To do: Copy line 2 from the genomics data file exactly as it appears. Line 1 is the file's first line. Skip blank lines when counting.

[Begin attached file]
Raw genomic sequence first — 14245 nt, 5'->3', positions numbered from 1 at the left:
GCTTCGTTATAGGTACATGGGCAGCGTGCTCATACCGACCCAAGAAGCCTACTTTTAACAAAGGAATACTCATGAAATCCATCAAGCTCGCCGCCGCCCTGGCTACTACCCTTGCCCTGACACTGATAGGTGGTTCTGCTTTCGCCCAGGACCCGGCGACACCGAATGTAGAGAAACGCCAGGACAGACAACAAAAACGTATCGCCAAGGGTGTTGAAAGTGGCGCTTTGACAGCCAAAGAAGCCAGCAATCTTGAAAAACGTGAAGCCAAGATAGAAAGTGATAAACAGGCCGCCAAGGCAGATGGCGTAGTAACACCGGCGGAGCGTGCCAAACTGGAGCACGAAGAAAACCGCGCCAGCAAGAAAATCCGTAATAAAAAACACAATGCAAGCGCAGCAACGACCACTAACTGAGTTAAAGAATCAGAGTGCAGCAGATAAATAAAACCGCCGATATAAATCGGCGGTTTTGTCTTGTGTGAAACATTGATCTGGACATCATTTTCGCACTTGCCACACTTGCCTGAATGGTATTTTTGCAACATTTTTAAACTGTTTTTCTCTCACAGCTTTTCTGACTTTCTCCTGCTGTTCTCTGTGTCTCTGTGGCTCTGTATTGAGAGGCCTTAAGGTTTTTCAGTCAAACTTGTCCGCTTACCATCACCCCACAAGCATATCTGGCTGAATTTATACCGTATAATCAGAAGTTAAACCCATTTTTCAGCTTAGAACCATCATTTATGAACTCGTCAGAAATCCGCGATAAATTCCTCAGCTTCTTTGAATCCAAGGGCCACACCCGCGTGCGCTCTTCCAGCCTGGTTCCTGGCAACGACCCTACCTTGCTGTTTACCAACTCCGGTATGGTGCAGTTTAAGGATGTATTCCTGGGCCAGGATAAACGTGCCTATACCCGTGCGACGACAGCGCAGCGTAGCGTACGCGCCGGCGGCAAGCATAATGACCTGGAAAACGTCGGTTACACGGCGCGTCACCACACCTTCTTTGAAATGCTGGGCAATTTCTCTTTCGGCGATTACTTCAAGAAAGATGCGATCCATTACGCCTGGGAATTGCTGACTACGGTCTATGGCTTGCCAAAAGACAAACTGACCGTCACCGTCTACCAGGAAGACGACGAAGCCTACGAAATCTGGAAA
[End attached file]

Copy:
GCTTCGTTATAGGTACATGGGCAGCGTGCTCATACCGACCCAAGAAGCCTACTTTTAACAAAGGAATACTCATGAAATCCATCAAGCTCGCCGCCGCCCTGGCTACTACCCTTGCCCTGACACTGATAGGTGGTTCTGCTTTCGCCCAGGACCCGGCGACACCGAATGTAGAGAAACGCCAGGACAGACAACAAAAACGTATCGCCAAGGGTGTTGAAAGTGGCGCTTTGACAGCCAAAGAAGCCAGCAATCTTGAAAAACGTGAAGCCAAGATAGAAAGTGATAAACAGGCCGCCAAGGCAGATGGCGTAGTAACACCGGCGGAGCGTGCCAAACTGGAGCACGAAGAAAACCGCGCCAGCAAGAAAATCCGTAATAAAAAACACAATGCAAGCGCAGCAACGACCACTAACTGAGTTAAAGAATCAGAGTGCAGCAGATAAATAAAACCGCCGATATAAATCGGCGGTTTTGTCTTGTGTGAAACATTGATCTGGACATCATTTTCGCACTTGCCACACTTGCCTGAATGGTATTTTTGCAACATTTTTAAACTGTTTTTCTCTCACAGCTTTTCTGACTTTCTCCTGCTGTTCTCTGTGTCTCTGTGGCTCTGTATTGAGAGGCCTTAAGGTTTTTCAGTCAAACTTGTCCGCTTACCATCACCCCACAAGCATATCTGGCTGAATTTATACCGTATAATCAGAAGTTAAACCCATTTTTCAGCTTAGAACCATCATTTATGAACTCGTCAGAAATCCGCGATAAATTCCTCAGCTTCTTTGAATCCAAGGGCCACACCCGCGTGCGCTCTTCCAGCCTGGTTCCTGGCAACGACCCTACCTTGCTGTTTACCAACTCCGGTATGGTGCAGTTTAAGGATGTATTCCTGGGCCAGGATAAACGTGCCTATACCCGTGCGACGACAGCGCAGCGTAGCGTACGCGCCGGCGGCAAGCATAATGACCTGGAAAACGTCGGTTACACGGCGCGTCACCACACCTTCTTTGAAATGCTGGGCAATTTCTCTTTCGGCGATTACTTCAAGAAAGATGCGATCCATTACGCCTGGGAATTGCTGACTACGGTCTATGGCTTGCCAAAAGACAAACTGACCGTCACCGTCTACCAGGAAGACGACGAAGCCTACGAAATCTGGAAA